• A Battery Operated Clip Fan or Plug-in Box Fan – Go out to your nearest Target, Kmart, Wal-Mart or Home Depot and purchase a fan best suited to fit your needs, your size and your bathroom. For smaller people who have less gaseous expansion issues a medium sized clip fan centered on the wall across from your toilet will suffice. Place this fan at level to your abdomen when seated on the toilet. For those with greater expansion issues and who are over 150 to 200+ pounds you may want to consider a normal sized box fan. Make sure the fan is nearby and easy to plug in at a moments notice and aim it towards your abdomen. Many who have severe issues with expansion find it easier to remove as much clothing as possible as to let the fan do its job. Tip: Try not to cover your abdomen with your arms, I know the pain hurts, but if you grab at your stomach when in pain the fan will have a harder time cooling you down. Instead try to keep your hands on your legs and sit as straight up as possible. If you need to grab then do so, but progress back to this position as soon as you can.
  • An Ice Pack with Belt System – This can be the most effective for all severities and all body types. This is a simple device you can find at most Medical Supplies stores. It’s a simple as an elongated ice pack with a strap to go around you. Just place this ice pack in your freezer, or for those more sensitive to pain just place it on the top rear shelf of your refrigerator, and grab it on your way to the bathroom when its become “too late.” This device will reduce the heat where its starting cutting down attack intensity and duration by nearly 85%. What once was a 2 to 5 hour long back and forth attack can now be over in less then 30 minutes and it will be much easier on you pain wise as well.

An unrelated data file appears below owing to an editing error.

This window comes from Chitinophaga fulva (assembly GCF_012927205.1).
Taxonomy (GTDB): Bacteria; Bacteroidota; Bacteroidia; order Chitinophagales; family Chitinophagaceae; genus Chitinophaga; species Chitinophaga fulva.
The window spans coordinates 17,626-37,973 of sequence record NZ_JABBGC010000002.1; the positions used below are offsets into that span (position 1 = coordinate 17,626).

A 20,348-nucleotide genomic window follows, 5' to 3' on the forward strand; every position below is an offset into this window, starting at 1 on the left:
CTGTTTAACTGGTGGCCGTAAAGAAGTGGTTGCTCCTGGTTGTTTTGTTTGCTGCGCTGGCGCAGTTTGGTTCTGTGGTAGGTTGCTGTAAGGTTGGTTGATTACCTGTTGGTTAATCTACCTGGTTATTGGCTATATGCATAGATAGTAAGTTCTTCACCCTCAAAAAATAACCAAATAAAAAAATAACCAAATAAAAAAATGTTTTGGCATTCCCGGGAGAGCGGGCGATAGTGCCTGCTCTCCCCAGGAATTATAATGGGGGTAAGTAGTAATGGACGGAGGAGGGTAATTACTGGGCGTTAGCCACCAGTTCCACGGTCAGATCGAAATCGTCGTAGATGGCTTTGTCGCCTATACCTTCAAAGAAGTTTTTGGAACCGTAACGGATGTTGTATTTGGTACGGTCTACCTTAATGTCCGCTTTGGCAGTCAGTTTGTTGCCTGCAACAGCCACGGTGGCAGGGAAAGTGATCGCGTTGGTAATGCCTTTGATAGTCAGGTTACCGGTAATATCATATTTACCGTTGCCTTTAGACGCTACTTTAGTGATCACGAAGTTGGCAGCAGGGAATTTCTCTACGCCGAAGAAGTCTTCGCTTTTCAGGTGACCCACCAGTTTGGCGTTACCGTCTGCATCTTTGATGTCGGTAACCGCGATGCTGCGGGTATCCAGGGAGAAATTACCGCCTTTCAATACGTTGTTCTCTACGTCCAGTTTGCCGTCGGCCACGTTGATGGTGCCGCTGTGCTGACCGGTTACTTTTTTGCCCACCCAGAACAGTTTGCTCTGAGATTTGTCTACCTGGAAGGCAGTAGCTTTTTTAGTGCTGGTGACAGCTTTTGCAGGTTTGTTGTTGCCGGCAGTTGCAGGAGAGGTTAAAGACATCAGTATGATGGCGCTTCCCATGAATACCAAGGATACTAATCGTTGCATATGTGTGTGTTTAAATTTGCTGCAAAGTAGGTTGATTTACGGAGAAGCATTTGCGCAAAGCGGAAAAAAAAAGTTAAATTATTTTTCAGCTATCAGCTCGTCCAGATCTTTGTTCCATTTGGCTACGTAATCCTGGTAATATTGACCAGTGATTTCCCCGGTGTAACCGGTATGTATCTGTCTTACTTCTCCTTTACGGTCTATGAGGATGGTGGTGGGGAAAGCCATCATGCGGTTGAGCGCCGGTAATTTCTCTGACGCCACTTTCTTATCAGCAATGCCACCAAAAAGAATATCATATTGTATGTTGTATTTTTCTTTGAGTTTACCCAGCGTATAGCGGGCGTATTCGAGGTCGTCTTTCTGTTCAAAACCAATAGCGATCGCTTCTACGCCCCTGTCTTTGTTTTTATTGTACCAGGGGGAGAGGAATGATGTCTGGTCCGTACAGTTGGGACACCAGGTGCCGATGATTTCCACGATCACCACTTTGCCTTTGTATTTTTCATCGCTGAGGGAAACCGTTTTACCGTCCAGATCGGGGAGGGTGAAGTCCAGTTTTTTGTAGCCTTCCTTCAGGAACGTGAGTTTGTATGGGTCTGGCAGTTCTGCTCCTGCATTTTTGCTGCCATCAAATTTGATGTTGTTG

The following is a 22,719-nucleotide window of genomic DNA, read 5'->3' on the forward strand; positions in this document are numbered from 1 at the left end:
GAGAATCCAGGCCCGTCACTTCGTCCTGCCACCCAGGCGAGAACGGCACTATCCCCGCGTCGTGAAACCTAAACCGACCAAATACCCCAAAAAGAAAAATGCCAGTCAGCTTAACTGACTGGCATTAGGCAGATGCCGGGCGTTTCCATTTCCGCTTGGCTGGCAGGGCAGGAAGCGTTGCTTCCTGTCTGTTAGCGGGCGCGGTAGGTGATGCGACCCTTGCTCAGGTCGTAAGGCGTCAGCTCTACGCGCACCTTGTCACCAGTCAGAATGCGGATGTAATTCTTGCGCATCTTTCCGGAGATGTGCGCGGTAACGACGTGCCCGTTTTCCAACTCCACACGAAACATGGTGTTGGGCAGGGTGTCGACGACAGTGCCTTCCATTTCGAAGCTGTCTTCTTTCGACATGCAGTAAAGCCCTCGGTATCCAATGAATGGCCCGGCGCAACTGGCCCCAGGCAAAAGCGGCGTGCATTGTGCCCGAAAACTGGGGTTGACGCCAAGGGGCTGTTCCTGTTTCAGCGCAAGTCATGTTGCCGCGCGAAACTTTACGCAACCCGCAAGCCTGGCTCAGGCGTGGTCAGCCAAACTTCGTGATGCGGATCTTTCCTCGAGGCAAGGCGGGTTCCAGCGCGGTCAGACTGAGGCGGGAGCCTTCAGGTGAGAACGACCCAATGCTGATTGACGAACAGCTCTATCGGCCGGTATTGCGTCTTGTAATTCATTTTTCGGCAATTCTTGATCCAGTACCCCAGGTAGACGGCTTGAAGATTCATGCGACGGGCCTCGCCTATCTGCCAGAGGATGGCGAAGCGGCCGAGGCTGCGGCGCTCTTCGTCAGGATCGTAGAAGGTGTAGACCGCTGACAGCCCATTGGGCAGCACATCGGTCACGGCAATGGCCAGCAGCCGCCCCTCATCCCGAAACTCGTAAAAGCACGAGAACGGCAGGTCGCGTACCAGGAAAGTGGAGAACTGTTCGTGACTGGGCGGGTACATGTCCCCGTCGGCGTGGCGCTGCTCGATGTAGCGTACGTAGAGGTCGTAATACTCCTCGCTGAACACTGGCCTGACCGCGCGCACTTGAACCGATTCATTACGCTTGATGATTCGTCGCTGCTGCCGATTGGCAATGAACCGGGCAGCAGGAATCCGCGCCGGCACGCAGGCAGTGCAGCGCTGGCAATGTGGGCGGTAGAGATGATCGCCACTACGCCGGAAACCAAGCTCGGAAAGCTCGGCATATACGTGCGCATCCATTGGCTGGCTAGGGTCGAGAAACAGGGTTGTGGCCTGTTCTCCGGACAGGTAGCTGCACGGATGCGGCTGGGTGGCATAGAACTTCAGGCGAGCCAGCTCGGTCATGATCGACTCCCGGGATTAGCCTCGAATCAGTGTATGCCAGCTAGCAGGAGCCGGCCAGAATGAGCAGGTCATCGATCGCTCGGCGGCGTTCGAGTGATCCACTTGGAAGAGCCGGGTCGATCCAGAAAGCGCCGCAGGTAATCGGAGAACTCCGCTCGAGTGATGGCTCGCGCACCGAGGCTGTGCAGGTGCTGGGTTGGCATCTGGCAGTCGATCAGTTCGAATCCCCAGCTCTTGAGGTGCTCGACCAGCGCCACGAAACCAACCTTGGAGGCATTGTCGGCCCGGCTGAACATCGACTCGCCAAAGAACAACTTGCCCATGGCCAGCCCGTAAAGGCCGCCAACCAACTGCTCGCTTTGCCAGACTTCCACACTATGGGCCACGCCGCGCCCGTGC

• Muscle Relaxation Comfort – We all know sitting on the average toilet is not the worlds most comfortable thing and to sit on it on and off for a long duration can be very discomforting even painful. As we sit our lower muscles become tightened, soar and stressed and ass the body is stressed our body temperature magnifies. To resolve this just head out to your local Target, Kmart, Wal-Mart or Home Depot and purchase one of those delightful foam toilet seats, the fluffier the better. This can be a great help in the long run.
  • Breathing Comfort – From Lamaze to Yoga breathing techniques are fundamental to relaxation and reducing severe pain. Slow breathing techniques can be found all over the internet and my two favorites would be ( Hooo- Hooo- Hooo- Heee and Hooo- Hooo – Hooo). In the end slow breathing, as slow as possible without getting critical on your air supply will ultimately bring you’re the most comfort.

 

After-the-Fact Sleeping Tips:

Once finished many lay down to rest or sleep after an attack, but they tend to build up allot of gas in doing so and in no time their back in the bathroom. My advice is to try the following:
1. Place a box fan tilted and aimed at your abdomen while laying on your side on the bed or couch. Prop the upper half of your body, head to lower spine, up on pillows as high as you can. If you still have problems try to rest propped up into a comfortable upright position (sitting up). The fan will keep you cool, the acids will be still and lowered and your recovery time will be much shorter. If you feel gas building make sure your abdomen is entirely exposed to the fan and try burping to reduce the gas in your stomach. Wear light clothing, no blankets and have nothing covering your abdomen or mid to lower back.